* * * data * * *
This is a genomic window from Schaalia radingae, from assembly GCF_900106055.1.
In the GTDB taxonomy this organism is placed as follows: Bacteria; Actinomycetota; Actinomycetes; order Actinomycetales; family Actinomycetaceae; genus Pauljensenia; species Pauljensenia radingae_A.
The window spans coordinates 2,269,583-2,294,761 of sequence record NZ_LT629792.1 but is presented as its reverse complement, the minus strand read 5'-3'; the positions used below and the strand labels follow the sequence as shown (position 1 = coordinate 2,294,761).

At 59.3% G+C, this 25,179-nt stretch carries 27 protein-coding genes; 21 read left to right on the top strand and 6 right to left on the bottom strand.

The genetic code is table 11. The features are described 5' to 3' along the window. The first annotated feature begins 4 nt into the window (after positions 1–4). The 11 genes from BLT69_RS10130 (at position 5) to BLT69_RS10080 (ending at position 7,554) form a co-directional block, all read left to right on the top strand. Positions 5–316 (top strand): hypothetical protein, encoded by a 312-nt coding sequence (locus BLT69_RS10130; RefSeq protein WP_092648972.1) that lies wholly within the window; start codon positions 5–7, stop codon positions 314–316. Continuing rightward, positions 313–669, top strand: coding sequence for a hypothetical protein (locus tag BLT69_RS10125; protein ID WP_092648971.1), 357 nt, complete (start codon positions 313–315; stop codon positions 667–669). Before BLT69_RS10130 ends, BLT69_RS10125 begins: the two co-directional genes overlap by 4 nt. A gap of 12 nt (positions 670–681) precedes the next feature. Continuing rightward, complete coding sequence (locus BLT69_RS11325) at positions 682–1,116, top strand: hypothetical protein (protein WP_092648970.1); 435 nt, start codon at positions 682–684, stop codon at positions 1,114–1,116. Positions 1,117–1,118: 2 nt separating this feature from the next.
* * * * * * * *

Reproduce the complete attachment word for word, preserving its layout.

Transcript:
This is a genomic window from Schaalia radingae, from assembly GCF_900106055.1.
In the GTDB taxonomy this organism is placed as follows: Bacteria; Actinomycetota; Actinomycetes; order Actinomycetales; family Actinomycetaceae; genus Pauljensenia; species Pauljensenia radingae_A.
The window spans coordinates 2,269,583-2,294,761 of sequence record NZ_LT629792.1 but is presented as its reverse complement, the minus strand read 5'-3'; the positions used below and the strand labels follow the sequence as shown (position 1 = coordinate 2,294,761).

At 59.3% G+C, this 25,179-nt stretch carries 27 protein-coding genes; 21 read left to right on the top strand and 6 right to left on the bottom strand.

The genetic code is table 11. The features are described 5' to 3' along the window. The first annotated feature begins 4 nt into the window (after positions 1–4). The 11 genes from BLT69_RS10130 (at position 5) to BLT69_RS10080 (ending at position 7,554) form a co-directional block, all read left to right on the top strand. Positions 5–316 (top strand): hypothetical protein, encoded by a 312-nt coding sequence (locus BLT69_RS10130; RefSeq protein WP_092648972.1) that lies wholly within the window; start codon positions 5–7, stop codon positions 314–316. Continuing rightward, positions 313–669, top strand: coding sequence for a hypothetical protein (locus tag BLT69_RS10125; protein ID WP_092648971.1), 357 nt, complete (start codon positions 313–315; stop codon positions 667–669). Before BLT69_RS10130 ends, BLT69_RS10125 begins: the two co-directional genes overlap by 4 nt. A gap of 12 nt (positions 670–681) precedes the next feature. Continuing rightward, complete coding sequence (locus BLT69_RS11325) at positions 682–1,116, top strand: hypothetical protein (protein WP_092648970.1); 435 nt, start codon at positions 682–684, stop codon at positions 1,114–1,116. Positions 1,117–1,118: 2 nt separating this feature from the next.